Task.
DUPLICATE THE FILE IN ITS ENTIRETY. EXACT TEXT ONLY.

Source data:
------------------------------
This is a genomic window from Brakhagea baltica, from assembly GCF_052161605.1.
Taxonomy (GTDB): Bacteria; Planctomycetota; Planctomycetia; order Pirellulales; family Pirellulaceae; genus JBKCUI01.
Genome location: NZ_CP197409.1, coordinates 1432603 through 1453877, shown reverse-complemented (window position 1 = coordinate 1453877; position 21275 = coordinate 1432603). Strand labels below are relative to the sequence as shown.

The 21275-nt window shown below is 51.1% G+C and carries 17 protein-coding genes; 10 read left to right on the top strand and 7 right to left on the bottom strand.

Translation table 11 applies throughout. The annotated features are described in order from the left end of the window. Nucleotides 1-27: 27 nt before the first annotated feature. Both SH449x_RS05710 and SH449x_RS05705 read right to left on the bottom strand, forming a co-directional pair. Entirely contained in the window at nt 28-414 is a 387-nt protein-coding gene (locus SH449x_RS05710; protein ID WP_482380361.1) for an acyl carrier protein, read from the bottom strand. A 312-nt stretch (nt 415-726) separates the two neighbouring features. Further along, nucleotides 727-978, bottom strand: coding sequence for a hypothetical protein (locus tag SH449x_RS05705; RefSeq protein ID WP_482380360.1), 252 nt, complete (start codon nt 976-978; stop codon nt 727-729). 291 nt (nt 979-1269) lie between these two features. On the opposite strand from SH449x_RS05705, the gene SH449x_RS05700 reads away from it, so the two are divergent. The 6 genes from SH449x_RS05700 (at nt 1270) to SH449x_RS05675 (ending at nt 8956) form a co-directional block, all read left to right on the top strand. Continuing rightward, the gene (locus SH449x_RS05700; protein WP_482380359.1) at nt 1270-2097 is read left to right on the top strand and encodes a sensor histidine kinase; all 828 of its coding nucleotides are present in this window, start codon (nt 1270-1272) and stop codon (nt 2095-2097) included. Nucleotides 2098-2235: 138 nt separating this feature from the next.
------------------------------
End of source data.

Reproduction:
This is a genomic window from Brakhagea baltica, from assembly GCF_052161605.1.
Taxonomy (GTDB): Bacteria; Planctomycetota; Planctomycetia; order Pirellulales; family Pirellulaceae; genus JBKCUI01.
Genome location: NZ_CP197409.1, coordinates 1432603 through 1453877, shown reverse-complemented (window position 1 = coordinate 1453877; position 21275 = coordinate 1432603). Strand labels below are relative to the sequence as shown.

The 21275-nt window shown below is 51.1% G+C and carries 17 protein-coding genes; 10 read left to right on the top strand and 7 right to left on the bottom strand.

Translation table 11 applies throughout. The annotated features are described in order from the left end of the window. Nucleotides 1-27: 27 nt before the first annotated feature. Both SH449x_RS05710 and SH449x_RS05705 read right to left on the bottom strand, forming a co-directional pair. Entirely contained in the window at nt 28-414 is a 387-nt protein-coding gene (locus SH449x_RS05710; protein ID WP_482380361.1) for an acyl carrier protein, read from the bottom strand. A 312-nt stretch (nt 415-726) separates the two neighbouring features. Further along, nucleotides 727-978, bottom strand: coding sequence for a hypothetical protein (locus tag SH449x_RS05705; RefSeq protein ID WP_482380360.1), 252 nt, complete (start codon nt 976-978; stop codon nt 727-729). 291 nt (nt 979-1269) lie between these two features. On the opposite strand from SH449x_RS05705, the gene SH449x_RS05700 reads away from it, so the two are divergent. The 6 genes from SH449x_RS05700 (at nt 1270) to SH449x_RS05675 (ending at nt 8956) form a co-directional block, all read left to right on the top strand. Continuing rightward, the gene (locus SH449x_RS05700; protein WP_482380359.1) at nt 1270-2097 is read left to right on the top strand and encodes a sensor histidine kinase; all 828 of its coding nucleotides are present in this window, start codon (nt 1270-1272) and stop codon (nt 2095-2097) included. Nucleotides 2098-2235: 138 nt separating this feature from the next.